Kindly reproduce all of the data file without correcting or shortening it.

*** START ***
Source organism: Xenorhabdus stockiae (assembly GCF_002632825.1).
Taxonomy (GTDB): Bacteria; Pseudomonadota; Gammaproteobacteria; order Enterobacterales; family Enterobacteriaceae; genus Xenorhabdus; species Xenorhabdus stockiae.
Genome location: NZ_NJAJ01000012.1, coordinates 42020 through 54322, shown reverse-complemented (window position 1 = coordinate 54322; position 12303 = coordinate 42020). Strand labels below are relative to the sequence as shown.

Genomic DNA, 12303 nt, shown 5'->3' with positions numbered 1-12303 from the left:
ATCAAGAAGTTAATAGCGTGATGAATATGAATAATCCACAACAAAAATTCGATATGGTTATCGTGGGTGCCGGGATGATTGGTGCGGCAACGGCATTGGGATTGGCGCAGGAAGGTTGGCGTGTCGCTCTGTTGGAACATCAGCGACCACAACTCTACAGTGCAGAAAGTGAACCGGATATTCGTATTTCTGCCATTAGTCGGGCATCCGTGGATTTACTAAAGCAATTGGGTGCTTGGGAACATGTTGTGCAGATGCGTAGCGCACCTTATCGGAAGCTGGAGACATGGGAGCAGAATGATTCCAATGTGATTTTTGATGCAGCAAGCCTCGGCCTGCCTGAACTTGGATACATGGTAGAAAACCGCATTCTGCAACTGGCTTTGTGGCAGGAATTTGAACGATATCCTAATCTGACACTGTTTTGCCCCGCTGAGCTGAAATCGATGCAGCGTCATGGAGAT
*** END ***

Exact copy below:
Source organism: Xenorhabdus stockiae (assembly GCF_002632825.1).
Taxonomy (GTDB): Bacteria; Pseudomonadota; Gammaproteobacteria; order Enterobacterales; family Enterobacteriaceae; genus Xenorhabdus; species Xenorhabdus stockiae.
Genome location: NZ_NJAJ01000012.1, coordinates 42020 through 54322, shown reverse-complemented (window position 1 = coordinate 54322; position 12303 = coordinate 42020). Strand labels below are relative to the sequence as shown.

Genomic DNA, 12303 nt, shown 5'->3' with positions numbered 1-12303 from the left:
ATCAAGAAGTTAATAGCGTGATGAATATGAATAATCCACAACAAAAATTCGATATGGTTATCGTGGGTGCCGGGATGATTGGTGCGGCAACGGCATTGGGATTGGCGCAGGAAGGTTGGCGTGTCGCTCTGTTGGAACATCAGCGACCACAACTCTACAGTGCAGAAAGTGAACCGGATATTCGTATTTCTGCCATTAGTCGGGCATCCGTGGATTTACTAAAGCAATTGGGTGCTTGGGAACATGTTGTGCAGATGCGTAGCGCACCTTATCGGAAGCTGGAGACATGGGAGCAGAATGATTCCAATGTGATTTTTGATGCAGCAAGCCTCGGCCTGCCTGAACTTGGATACATGGTAGAAAACCGCATTCTGCAACTGGCTTTGTGGCAGGAATTTGAACGATATCCTAATCTGACACTGTTTTGCCCCGCTGAGCTGAAATCGATGCAGCGTCATGGAGAT